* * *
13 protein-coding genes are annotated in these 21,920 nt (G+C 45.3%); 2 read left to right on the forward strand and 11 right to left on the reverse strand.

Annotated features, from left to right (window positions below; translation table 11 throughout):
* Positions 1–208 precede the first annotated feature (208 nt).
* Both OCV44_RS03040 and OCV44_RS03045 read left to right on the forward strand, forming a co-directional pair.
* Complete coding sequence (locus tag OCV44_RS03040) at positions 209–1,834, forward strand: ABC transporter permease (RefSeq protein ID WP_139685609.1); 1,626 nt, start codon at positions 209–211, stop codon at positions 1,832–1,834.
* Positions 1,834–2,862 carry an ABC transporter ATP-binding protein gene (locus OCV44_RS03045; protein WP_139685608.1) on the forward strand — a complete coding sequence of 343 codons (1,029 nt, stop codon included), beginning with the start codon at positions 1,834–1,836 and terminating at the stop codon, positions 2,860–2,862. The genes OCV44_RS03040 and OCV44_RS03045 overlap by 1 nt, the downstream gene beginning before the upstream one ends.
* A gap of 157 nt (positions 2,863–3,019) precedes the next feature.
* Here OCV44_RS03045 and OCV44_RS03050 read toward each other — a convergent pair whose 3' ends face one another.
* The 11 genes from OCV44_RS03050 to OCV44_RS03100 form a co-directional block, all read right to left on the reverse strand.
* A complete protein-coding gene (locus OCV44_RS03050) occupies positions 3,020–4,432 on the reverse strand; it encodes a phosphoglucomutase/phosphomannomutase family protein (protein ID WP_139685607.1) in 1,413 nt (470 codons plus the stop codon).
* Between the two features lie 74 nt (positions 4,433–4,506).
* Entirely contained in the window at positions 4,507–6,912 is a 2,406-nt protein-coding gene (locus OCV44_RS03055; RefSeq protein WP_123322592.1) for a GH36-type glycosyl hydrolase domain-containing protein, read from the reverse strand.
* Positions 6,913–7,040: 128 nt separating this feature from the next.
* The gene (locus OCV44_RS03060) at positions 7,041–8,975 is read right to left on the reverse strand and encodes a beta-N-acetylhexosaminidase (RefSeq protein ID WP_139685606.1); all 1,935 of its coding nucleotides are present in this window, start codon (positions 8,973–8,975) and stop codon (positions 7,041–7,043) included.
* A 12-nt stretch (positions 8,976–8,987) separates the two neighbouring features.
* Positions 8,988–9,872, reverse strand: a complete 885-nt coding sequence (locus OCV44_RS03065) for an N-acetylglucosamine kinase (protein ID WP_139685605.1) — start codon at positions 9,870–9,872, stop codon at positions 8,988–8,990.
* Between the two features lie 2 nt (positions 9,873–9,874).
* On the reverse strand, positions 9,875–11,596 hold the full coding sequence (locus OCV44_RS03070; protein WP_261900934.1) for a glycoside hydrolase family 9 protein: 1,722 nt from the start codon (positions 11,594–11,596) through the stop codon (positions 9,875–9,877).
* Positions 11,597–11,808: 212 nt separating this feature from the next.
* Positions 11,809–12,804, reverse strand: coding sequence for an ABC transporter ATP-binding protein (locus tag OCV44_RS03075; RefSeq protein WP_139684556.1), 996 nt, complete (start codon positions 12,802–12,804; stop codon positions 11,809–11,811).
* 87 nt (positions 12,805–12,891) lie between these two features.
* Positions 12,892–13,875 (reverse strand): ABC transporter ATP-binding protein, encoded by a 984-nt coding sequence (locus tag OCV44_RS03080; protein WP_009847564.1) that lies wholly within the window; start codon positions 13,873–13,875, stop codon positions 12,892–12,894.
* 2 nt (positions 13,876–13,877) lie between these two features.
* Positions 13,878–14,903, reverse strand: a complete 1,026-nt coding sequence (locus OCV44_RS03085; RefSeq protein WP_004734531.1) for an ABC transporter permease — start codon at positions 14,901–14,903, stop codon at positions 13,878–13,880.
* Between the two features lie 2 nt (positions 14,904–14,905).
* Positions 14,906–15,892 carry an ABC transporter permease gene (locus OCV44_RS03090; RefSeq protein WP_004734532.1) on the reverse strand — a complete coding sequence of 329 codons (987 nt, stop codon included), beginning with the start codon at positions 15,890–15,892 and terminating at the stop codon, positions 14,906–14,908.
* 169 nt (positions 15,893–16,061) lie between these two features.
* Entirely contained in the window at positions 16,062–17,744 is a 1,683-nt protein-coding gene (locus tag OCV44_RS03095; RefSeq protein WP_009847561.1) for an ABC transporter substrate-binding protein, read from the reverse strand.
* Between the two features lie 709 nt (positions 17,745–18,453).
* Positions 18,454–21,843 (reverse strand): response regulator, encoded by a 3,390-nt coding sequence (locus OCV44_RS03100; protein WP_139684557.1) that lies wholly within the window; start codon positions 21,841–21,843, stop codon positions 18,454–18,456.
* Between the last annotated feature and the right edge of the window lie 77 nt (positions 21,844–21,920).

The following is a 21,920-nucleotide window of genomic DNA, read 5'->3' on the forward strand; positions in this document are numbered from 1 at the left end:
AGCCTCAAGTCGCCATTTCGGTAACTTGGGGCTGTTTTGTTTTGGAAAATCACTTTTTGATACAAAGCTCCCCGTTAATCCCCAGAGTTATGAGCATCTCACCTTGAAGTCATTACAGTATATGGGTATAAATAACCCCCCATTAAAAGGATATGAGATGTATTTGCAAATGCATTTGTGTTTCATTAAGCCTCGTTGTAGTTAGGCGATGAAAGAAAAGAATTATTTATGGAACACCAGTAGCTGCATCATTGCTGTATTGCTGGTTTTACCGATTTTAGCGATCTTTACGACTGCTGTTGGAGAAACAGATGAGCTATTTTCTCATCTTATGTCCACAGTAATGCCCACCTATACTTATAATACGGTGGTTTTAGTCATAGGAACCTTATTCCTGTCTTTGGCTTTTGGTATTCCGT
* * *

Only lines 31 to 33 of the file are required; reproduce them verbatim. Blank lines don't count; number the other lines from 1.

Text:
* Between the last annotated feature and the right edge of the window lie 77 nt (positions 21,844–21,920).

The following is a 21,920-nucleotide window of genomic DNA, read 5'->3' on the forward strand; positions in this document are numbered from 1 at the left end:
AGCCTCAAGTCGCCATTTCGGTAACTTGGGGCTGTTTTGTTTTGGAAAATCACTTTTTGATACAAAGCTCCCCGTTAATCCCCAGAGTTATGAGCATCTCACCTTGAAGTCATTACAGTATATGGGTATAAATAACCCCCCATTAAAAGGATATGAGATGTATTTGCAAATGCATTTGTGTTTCATTAAGCCTCGTTGTAGTTAGGCGATGAAAGAAAAGAATTATTTATGGAACACCAGTAGCTGCATCATTGCTGTATTGCTGGTTTTACCGATTTTAGCGATCTTTACGACTGCTGTTGGAGAAACAGATGAGCTATTTTCTCATCTTATGTCCACAGTAATGCCCACCTATACTTATAATACGGTGGTTTTAGTCATAGGAACCTTATTCCTGTCTTTGGCTTTTGGTATTCCGT